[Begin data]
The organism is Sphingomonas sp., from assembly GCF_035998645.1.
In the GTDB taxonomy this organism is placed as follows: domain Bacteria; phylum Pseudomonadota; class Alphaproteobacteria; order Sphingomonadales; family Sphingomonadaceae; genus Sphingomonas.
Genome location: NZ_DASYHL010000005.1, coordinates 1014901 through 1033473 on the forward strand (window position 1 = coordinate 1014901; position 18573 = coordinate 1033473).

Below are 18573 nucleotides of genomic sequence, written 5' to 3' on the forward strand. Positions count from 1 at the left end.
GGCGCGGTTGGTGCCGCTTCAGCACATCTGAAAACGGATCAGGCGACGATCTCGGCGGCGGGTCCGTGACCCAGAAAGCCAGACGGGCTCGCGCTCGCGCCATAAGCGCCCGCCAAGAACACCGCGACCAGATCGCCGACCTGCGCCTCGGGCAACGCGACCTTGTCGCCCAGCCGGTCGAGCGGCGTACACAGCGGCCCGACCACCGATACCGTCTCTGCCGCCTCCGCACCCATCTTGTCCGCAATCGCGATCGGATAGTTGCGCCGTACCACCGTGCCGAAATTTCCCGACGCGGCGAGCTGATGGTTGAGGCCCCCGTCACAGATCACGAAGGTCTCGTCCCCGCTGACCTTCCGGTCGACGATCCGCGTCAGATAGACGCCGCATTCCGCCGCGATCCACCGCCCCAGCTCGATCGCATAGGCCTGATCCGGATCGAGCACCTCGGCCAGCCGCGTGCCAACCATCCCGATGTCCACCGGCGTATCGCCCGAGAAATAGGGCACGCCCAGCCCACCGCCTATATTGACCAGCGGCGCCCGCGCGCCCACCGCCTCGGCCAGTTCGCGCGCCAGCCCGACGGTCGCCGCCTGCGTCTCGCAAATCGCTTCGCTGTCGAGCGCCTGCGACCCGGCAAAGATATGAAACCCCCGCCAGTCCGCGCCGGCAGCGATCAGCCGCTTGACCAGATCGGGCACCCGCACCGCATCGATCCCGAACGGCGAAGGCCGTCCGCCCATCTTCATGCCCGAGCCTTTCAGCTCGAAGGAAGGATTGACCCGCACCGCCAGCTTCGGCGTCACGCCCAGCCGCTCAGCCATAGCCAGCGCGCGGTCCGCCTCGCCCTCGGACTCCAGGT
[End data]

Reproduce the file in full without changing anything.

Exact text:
The organism is Sphingomonas sp., from assembly GCF_035998645.1.
In the GTDB taxonomy this organism is placed as follows: domain Bacteria; phylum Pseudomonadota; class Alphaproteobacteria; order Sphingomonadales; family Sphingomonadaceae; genus Sphingomonas.
Genome location: NZ_DASYHL010000005.1, coordinates 1014901 through 1033473 on the forward strand (window position 1 = coordinate 1014901; position 18573 = coordinate 1033473).

Below are 18573 nucleotides of genomic sequence, written 5' to 3' on the forward strand. Positions count from 1 at the left end.
GGCGCGGTTGGTGCCGCTTCAGCACATCTGAAAACGGATCAGGCGACGATCTCGGCGGCGGGTCCGTGACCCAGAAAGCCAGACGGGCTCGCGCTCGCGCCATAAGCGCCCGCCAAGAACACCGCGACCAGATCGCCGACCTGCGCCTCGGGCAACGCGACCTTGTCGCCCAGCCGGTCGAGCGGCGTACACAGCGGCCCGACCACCGATACCGTCTCTGCCGCCTCCGCACCCATCTTGTCCGCAATCGCGATCGGATAGTTGCGCCGTACCACCGTGCCGAAATTTCCCGACGCGGCGAGCTGATGGTTGAGGCCCCCGTCACAGATCACGAAGGTCTCGTCCCCGCTGACCTTCCGGTCGACGATCCGCGTCAGATAGACGCCGCATTCCGCCGCGATCCACCGCCCCAGCTCGATCGCATAGGCCTGATCCGGATCGAGCACCTCGGCCAGCCGCGTGCCAACCATCCCGATGTCCACCGGCGTATCGCCCGAGAAATAGGGCACGCCCAGCCCACCGCCTATATTGACCAGCGGCGCCCGCGCGCCCACCGCCTCGGCCAGTTCGCGCGCCAGCCCGACGGTCGCCGCCTGCGTCTCGCAAATCGCTTCGCTGTCGAGCGCCTGCGACCCGGCAAAGATATGAAACCCCCGCCAGTCCGCGCCGGCAGCGATCAGCCGCTTGACCAGATCGGGCACCCGCACCGCATCGATCCCGAACGGCGAAGGCCGTCCGCCCATCTTCATGCCCGAGCCTTTCAGCTCGAAGGAAGGATTGACCCGCACCGCCAGCTTCGGCGTCACGCCCAGCCGCTCAGCCATAGCCAGCGCGCGGTCCGCCTCGCCCTCGGACTCCAGGT